Carbon – an amazing atom


(This article first appeared in the NEC Newsletter, published by the New England Coalition on Nuclear Pollution.)

Carbon molecules are among the most interesting things in nature.  A carbon atom can link to up to four other atoms directly. Since one or more of those other atoms could be other carbon atoms, linking to yet other atoms, the potential for molecules is endless.  Many of the compounds formed are what we call organic, and scientists have identified over a million different types of these.

One of the really interesting things about organic compounds is that they can be changed into each other, and the ways to do this seem endless as well.  An organic chemist once told me, “You can get from just about anywhere to just about anywhere else; all you need is to know how.”

Suppose we start with molecules of carbon dioxide and water.  These can be combined by photosynthesis to form sugar; the chemical equation for this reaction is 6CO2 + 6 H2O → C6H12O6 + 6O2.  This reaction requires a lot of energy, but that comes for free from the sun.  The energy is trapped in the sugar molecule.

Sugar molecules can be combined to form cellulose, liberating a water molecule for each sugar molecule in the reaction; the formula, simplified because cellulose is a polymer, is C6H12O6 → C6H10O5 + H2O. Nearly all of the chemical energy from the sugar is trapped in the cellulose.

We can burn the cellulose; the simplified formula is C6H10O5 + 6O2 → 6CO2 + 5 H2O.  This reaction releases the chemical energy in the cellulose, but it comes in the form of heat.

Interestingly, we are back to having carbon dioxide and water, exactly where we started. In the course of this process, we gained two big advantages, which are that we were able to store the energy of the sunlight in cellulose, and we were able to convert that energy into heat, which can be used to heat our homes, provide electricity, or fuel vehicles.  When we let wood grow in a forest, harvest it, and use it for fuel, this is what we are doing.

There are a lot of other things we can do with cellulose, besides simply burning it as wood in a stove or fireplace.  For example, we can gasify it, producing wood gas.  One way to do this is to use a small amount of wood to heat a large amount of wood in a process called pyrolysis.  The combustible products in the gas this produces include carbon monoxide, hydrogen, and methane. Ash and tars are also produced, but when the process is properly done, these are nearly all trapped, as they have commercial value.  Wood gas can be burned in combustion turbines or internal combustion machines.  It is a very clean fuel because it burns completely, and has almost no impurities.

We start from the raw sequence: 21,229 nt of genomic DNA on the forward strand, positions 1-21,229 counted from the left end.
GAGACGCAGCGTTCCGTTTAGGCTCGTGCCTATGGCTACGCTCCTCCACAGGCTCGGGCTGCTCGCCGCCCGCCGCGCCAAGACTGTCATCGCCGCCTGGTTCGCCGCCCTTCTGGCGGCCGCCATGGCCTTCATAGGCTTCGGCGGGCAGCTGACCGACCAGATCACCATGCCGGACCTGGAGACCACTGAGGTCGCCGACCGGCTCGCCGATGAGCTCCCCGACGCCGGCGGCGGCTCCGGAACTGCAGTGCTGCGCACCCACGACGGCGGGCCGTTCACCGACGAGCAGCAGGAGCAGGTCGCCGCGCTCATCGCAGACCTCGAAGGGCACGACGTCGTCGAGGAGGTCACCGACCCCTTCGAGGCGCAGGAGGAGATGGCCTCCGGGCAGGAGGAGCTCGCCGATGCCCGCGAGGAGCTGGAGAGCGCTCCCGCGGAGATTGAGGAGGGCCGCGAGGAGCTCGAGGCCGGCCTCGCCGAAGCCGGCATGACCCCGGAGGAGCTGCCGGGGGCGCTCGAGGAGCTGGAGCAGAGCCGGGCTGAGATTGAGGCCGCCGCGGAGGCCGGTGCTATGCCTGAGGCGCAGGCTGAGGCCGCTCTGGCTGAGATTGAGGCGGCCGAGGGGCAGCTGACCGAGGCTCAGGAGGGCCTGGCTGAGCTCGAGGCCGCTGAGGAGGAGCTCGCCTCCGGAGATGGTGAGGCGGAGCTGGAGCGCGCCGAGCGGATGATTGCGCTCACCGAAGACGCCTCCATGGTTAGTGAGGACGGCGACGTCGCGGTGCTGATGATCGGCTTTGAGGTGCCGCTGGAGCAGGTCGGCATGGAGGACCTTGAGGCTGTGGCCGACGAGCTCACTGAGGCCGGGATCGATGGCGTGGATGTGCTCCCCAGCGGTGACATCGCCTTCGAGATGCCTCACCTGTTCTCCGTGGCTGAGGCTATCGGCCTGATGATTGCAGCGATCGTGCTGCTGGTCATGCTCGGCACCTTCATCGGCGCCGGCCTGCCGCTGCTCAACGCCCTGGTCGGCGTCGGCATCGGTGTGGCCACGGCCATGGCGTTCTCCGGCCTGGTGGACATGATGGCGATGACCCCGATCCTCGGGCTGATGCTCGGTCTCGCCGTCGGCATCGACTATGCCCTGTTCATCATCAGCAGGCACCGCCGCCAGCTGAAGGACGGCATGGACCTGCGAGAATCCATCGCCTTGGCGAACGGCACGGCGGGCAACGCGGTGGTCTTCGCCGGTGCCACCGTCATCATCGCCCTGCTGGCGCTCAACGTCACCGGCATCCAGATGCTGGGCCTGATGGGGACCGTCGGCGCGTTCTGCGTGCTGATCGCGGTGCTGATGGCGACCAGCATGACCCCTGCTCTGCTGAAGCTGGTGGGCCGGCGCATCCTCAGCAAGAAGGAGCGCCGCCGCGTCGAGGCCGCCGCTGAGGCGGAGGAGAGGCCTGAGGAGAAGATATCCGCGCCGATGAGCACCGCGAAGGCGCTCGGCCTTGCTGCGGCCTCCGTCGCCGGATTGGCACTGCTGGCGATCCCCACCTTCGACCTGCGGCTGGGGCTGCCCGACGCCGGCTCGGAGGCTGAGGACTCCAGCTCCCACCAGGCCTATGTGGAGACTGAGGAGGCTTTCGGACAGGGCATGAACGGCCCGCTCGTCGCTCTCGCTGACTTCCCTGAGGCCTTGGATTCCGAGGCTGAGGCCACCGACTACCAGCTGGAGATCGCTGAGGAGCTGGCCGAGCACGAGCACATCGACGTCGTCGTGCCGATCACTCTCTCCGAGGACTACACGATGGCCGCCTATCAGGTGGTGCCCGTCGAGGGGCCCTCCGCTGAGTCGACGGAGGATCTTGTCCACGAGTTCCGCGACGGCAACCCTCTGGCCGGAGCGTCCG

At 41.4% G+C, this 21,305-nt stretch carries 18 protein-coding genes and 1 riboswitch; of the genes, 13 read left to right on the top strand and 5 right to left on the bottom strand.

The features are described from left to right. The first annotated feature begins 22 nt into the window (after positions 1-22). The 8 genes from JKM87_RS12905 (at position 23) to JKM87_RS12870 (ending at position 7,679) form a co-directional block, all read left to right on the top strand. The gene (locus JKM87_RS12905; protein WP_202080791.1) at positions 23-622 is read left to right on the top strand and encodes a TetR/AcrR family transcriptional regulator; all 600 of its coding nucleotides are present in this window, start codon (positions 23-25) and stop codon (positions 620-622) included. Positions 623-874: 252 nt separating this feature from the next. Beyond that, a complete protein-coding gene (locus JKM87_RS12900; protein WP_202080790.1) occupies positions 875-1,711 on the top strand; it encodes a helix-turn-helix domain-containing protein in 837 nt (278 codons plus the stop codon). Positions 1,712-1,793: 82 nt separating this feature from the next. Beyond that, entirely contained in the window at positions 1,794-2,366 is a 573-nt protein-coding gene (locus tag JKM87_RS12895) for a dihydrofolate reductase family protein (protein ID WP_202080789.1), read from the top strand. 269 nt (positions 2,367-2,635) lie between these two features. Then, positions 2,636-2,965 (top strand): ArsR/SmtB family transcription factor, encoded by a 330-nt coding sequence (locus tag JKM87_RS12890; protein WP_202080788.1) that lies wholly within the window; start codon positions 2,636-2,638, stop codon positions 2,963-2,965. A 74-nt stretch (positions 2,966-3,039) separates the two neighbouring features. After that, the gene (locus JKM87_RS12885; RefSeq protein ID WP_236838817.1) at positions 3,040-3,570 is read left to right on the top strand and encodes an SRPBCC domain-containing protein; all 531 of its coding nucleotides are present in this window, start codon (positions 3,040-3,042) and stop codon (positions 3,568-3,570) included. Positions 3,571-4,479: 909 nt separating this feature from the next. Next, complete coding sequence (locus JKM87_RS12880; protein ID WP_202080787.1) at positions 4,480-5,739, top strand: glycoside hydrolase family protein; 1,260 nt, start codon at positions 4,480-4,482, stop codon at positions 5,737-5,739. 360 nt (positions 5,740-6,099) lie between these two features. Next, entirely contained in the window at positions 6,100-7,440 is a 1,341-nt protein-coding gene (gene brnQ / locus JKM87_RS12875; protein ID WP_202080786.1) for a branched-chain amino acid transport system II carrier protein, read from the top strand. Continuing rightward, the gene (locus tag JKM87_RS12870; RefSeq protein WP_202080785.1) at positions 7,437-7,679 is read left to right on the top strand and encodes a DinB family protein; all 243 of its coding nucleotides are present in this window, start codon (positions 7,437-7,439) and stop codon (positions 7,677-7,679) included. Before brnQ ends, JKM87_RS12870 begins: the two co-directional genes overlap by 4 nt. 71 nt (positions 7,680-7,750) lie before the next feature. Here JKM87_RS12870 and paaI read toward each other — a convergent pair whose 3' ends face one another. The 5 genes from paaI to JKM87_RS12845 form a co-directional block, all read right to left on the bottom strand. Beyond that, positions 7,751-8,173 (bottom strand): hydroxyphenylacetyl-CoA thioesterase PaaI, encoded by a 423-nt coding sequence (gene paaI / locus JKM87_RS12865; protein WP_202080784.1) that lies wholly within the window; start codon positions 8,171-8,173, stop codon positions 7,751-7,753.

As an alternative to burning wood gas, it can be catalyzed for other purposes.  The Fischer-Tropsch process, which was invented in the early 1920’s, converts carbon monoxide and hydrogen to methane.  The catalysts used for this are nickel, aluminum, or other metals or alloys, and the process is done at moderate pressure and temperature.  Methane can be used as fuel or as a chemical feedstock.

We can go further using what is called the Mobil Process.  This is a series of catalytic steps that start with carbon monoxide, hydrogen, and methane, and produce any of a series of chemicals called alkanes.  Most people do not recognize the word alkane, but they do know the names of the individual alkanes themselves. Among them are propane, butane, octane, and many others.

We can start with biomass, in the form of wood, grass, algae, or a number of other things, and end with propane, a good substitute for natural gas, gasoline, diesel fuel, or such other products as feedstock for plastics.  Five kilograms of wood can produce approximately one liter of the biodiesel produced in this way.  This comes to about 120 gallons of diesel fuel per cord of wood. (See the article on Güssing.)

The process of producing wood gas is one of several technologies based on forest or agricultural products that are very clean.  When it is gasified or completely burned, wood is much cleaner than petroleum because it does not have associated sulfur and other impurities. Combined with careful, sustainable forestry, use of wood in this way can actually improve our forests.

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